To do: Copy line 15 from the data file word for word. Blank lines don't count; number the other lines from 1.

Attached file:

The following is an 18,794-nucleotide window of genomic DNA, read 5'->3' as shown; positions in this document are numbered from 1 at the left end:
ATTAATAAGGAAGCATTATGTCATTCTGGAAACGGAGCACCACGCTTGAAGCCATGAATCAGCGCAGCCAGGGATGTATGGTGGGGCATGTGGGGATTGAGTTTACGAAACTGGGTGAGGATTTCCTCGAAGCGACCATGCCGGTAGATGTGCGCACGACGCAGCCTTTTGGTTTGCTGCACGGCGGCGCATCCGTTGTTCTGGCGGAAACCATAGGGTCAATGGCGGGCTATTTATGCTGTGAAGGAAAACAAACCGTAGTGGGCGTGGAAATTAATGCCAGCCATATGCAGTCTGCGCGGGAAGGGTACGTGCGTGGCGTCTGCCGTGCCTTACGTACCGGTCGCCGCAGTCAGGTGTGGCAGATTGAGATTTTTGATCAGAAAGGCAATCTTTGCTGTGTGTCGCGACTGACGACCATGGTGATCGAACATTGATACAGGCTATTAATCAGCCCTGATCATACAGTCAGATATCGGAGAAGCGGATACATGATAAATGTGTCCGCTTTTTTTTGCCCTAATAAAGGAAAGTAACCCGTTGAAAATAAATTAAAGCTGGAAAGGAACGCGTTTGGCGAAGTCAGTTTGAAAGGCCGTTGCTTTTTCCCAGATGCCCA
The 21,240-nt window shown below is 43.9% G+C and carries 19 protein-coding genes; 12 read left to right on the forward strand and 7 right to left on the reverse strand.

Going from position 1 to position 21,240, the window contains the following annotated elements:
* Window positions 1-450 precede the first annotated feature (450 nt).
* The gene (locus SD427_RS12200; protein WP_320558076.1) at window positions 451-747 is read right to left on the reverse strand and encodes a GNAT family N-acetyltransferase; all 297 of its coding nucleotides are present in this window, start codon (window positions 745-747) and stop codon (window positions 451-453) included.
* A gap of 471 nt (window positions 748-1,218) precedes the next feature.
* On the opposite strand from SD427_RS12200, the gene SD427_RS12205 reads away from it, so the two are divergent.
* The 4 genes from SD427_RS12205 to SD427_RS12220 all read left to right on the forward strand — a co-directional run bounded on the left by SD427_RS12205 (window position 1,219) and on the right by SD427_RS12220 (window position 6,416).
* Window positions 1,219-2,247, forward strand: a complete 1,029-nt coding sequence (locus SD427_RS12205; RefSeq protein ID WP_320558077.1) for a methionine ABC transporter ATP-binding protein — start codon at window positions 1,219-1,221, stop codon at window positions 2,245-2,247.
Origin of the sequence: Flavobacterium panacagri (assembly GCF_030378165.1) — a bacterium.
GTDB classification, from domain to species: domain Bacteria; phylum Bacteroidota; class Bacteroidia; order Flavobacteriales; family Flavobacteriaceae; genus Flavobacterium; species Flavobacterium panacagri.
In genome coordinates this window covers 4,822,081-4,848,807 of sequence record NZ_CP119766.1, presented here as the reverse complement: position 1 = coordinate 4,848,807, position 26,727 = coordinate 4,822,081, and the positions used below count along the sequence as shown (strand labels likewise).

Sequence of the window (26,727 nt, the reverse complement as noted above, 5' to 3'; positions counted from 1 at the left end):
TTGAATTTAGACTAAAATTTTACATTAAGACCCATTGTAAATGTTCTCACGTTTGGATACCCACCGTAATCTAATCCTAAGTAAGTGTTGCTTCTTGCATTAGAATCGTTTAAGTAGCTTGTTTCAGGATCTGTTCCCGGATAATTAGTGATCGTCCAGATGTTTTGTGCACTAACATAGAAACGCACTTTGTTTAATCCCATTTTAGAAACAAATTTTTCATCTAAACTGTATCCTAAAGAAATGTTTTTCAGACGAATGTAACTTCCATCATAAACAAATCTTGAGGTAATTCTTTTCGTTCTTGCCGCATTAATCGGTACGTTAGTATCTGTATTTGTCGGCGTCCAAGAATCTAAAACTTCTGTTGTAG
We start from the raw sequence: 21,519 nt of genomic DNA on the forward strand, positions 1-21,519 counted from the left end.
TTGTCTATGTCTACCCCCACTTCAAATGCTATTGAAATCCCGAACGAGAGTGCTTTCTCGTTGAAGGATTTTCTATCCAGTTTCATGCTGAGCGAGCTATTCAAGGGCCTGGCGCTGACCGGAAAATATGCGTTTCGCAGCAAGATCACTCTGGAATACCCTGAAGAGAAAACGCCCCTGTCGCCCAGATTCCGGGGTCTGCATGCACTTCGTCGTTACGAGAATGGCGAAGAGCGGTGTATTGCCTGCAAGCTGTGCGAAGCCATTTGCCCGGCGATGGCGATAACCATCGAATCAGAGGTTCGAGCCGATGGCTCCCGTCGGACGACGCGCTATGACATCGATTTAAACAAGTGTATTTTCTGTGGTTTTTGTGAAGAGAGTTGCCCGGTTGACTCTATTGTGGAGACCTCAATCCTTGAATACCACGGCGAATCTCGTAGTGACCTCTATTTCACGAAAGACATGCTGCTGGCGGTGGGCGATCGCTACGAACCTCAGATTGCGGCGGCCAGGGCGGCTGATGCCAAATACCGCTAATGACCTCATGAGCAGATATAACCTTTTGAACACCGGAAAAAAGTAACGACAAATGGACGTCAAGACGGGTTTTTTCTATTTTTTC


TTGAATTTAGACTAAAATTTTACATTAAGACCCATTGTAAATGTTCTCACGTTTGGATACCCACCGTAATCTAATCCTAAGTAAGTGTTGCTTCTTGCATTAGAATCGTTTAAGTAGCTTGTTTCAGGATCTGTTCCCGGATAATTAGTGATCGTCCAGATGTTTTGTGCACTAACATAGAAACGCACTTTGTTTAATCCCATTTTAGAAACAAATTTTTCATCTAAACTGTATCCTAAAGAAATGTTTTTCAGACGAATGTAACTTCCATCATAAACAAATCTTGAGGTAATTCTTTTCGTTCTTGCCGCATTAATCGGTACGTTAGTATCTGTATTTGTCGGCGTCCAAGAATCTAAAACTTCTGTTGTAG